By Sarrah Peters, News Editor
At the Gadsden City Council meeting on August 8, the council unanimously approved a lease with the Humane Society Pet Rescue and Adoption Center for a portion of Kiwanis Island at the James D. Martin Wildlife Park that will be the future home of a dog park.
Humane Society Director Christi Brown said that she attended the pre-council meeting to participate in a discussion about the dog park, but that she did not expect the city council to approve the lease for another week. Brown expressed her gratitude that the city council members were excited to support the dog park.
The Humane Society has been discussing the idea of building a dog park for several years.
“It was part of our long-range plan, one of many projects that we want to implement to improve the lives of the animals in our area,” said Brown.
A little under a year ago, a committee was formed to begin working on making the dog park project a reality. The biggest challenge that the committee had was identifying a good location for the park.
According to Brown, the committee asked the community and found out that many people are already bringing their dogs to the James D. Martin Wildlife Park. City officials said that the central location of the wildlife park is ideal for providing access to “all residents of the city, county and surrounding areas.”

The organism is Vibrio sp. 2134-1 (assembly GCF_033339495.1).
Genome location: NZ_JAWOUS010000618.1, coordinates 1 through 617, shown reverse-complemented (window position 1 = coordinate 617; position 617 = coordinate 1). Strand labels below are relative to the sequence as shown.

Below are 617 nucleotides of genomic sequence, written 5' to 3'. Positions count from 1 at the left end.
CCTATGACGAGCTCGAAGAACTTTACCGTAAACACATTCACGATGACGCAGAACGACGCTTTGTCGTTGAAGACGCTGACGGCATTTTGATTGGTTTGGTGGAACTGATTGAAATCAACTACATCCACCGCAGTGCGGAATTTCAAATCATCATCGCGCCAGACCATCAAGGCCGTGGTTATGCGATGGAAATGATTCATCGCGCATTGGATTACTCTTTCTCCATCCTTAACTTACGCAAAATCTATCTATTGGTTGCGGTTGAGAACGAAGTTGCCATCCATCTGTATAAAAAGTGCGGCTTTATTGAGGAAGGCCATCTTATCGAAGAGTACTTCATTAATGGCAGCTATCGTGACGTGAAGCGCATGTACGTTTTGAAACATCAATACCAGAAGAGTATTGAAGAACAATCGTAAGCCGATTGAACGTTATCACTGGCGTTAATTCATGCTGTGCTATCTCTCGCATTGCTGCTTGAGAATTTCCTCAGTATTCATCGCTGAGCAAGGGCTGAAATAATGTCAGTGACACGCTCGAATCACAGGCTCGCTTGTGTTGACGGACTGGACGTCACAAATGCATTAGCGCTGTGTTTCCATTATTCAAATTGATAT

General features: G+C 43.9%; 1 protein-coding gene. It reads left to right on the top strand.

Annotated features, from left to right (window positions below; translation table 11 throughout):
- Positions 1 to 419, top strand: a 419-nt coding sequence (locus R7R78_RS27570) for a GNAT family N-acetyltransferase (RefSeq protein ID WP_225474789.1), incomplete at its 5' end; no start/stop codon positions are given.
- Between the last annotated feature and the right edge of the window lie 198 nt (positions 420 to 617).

The city leased the portion of the park for 10 years at a fee of $1 a year. The dog park will be fenced off into two areas, one for smaller dogs and one for larger dogs, and have benches, waste stations and a watering station.
“The city is going to provide the property, right behind the Kiwanis Pavilion there at the entrance of the Bird Sanctuary on the mall side in that green space,” said Brown. “It’s very beautiful. We are going to try to maintain the integrity of the trees, also the integrity of the park itself.”
Brown said that James Martin is a friend to the shelter, so the Humane Society wishes to remain “mindful of the scenery.”
“We are going to try to improve upon the existing park,” said Brown. “We want it to feel like an extension of the park, not an installation at the park.”
To do this, the Humane Society wants the finished benches and fences to blend into the area, and the new waste stations to match the ones already at the park. The dog park will not infringe on the walking trail.
Now that the land is secure, the Humane Society wants to get construction under way as soon as possible.
After the dog park is built, the Humane Society intends to apply for grants to fund additions to the park. Brown hopes to build an agility course and provide other activities for the dogs at the park.
The dog park will be open from dawn to dusk, the same hours of the Wildlife Park.
To donate to the dog park, call Christi Brown at 256-442-1347, ext. 224. Sponsors for benches or portions of the fence are welcome.
“There are all kinds of different ways to help,” said Brown.